Tic Tac Toe
Though I am not usually a fan of turnbased strategy games, occasionally one comes along which is able to engage me with surface simplicity, and, before I know it, has me in the throes of complete addiction. Tic Tac Toe, created by Paul Neave as an apparent advertising tie-in for the popular breath-mint line, is one such game. A work that manages to reward cautious planning while retaining its power as a grim reflection on the nature of aggression, Tic Tac Toe presents an intense challenge along with questions that cannot be easily dismissed.
Much of the back-story is implied, rather than shown (and indeed, the game's lack of documentation is a strike against it). As far as I can tell, two warring nations are seeking to create a line of defense across a divided piece of disputed territory: one force represented by a militaristic cross, the other by a more open, welcoming circle. Using the mouse, each round you click to place your forces on the game board, and your opponent (either the computer, or a fellow human) responds in turn. The first to created an unbroken line of forces across the area grid, whether as a line, a bar, or a slant, is granted control of the board, and a point. If no one opponent is able to accomplish it, neither team is left with an advantage on the filled board: a poignant invocation of how advantageous territory may be rendered uninhabitable through the horrors of a perpetual stalemate.
Despite it's simplistic graphics and music that is just a bit too chirpy for the gravitas of the subject matter, Tic Tac Toe is quite intriguing: as a game, yes, but also as a work of art. For instance, while the first player to make a move clearly has an advantage, the player who makes said move must do so unprovoked. In other words, even to play the game, one must come to a reckoning with the international relations dilemma so famously explored by Waltz and Mearsheimer: Is a country justified in starting a war for no other reason than for the security of the power it may achieve? What if their leaders believe another country is about to do so? Heady stuff, considering that the game has not even started. Once it inevitably has, however (sidenote: is this a peak into the author's views on human nature?), the questions of philosophy are replaced by strategy, and are no less complicated for it. Does one belie their intentions by aggressively claiming the center of the map? Or should one start with a defensive posture from the corners? Would beginning from an apparently disadvantageous side positions possibly signal peaceful intentions? How should one respond to each of these positions? How many short-term gains must one sacrifice for a long-term victory that is ever-uncertain? And so forth.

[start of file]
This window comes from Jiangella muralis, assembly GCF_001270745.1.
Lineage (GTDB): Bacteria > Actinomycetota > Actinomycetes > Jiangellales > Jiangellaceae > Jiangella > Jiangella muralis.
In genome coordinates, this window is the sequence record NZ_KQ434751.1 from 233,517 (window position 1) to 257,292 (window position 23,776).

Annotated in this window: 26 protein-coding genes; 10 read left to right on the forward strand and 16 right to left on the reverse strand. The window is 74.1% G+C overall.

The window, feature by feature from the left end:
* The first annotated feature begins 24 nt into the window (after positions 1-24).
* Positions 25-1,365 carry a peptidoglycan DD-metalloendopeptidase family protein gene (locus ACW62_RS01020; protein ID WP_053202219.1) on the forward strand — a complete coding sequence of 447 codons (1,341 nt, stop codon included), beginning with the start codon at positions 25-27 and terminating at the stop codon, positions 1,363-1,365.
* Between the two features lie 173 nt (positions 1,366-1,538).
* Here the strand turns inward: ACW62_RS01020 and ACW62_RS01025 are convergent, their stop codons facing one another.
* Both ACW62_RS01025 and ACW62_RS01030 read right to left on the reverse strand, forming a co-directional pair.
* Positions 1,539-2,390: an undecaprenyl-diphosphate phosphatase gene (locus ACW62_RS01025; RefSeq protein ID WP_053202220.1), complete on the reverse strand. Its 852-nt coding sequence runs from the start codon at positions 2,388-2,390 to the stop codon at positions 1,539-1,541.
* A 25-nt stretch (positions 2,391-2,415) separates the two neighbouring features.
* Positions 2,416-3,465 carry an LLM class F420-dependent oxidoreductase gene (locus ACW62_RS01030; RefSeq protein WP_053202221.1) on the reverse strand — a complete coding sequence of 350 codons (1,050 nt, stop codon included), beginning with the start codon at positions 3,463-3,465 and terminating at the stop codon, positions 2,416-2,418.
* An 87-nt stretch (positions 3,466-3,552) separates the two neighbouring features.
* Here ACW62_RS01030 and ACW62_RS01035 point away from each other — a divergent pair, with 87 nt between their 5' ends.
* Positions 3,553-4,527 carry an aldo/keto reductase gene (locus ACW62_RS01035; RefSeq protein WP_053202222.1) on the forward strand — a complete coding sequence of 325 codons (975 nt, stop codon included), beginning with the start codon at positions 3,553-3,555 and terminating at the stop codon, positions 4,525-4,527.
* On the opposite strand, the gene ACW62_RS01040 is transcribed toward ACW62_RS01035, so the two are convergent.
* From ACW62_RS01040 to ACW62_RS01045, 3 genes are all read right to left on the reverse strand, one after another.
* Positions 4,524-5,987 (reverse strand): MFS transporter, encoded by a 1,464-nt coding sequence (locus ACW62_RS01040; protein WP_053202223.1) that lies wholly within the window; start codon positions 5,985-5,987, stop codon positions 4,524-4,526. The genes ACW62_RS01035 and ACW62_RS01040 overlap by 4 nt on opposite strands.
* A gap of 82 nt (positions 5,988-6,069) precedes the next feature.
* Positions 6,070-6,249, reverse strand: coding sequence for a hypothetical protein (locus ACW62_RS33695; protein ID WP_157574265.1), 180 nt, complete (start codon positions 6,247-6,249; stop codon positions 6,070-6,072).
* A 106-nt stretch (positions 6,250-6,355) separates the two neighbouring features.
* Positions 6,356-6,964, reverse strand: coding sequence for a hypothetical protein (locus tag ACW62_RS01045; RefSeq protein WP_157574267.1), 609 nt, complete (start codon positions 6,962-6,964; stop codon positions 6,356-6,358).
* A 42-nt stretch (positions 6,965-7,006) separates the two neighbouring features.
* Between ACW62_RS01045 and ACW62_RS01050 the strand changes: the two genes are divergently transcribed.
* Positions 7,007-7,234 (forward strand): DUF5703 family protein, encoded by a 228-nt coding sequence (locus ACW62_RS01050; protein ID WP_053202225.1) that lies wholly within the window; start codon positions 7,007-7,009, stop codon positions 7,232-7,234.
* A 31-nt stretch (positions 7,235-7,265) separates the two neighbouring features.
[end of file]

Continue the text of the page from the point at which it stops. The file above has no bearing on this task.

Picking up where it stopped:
If there is one drawback to Tic Tac Toe, it is that victory or defeat does not come until you, the player, admits it does. This works well as a philosophical interpretation of the futility of the constant search for domination, but it seems incongruent in the face of the gameplay, which demands some sort of ultimate goal. If the idea was to take a stand against conflict in general, then it doesn't quite succeed, if only since the mechanics of play are implemented so enjoyably. That said, I can only say that if you do not wish to lose hours to Tic Tac Toe, the only winning move is not to play.
Note: Before playing Tic Tac Toe, please make sure that you have downloaded the most recent version of Flash Player, that all other programs are closed, and that you have submerged your CPU in a cooling mixture of salt and liquid hydrogen.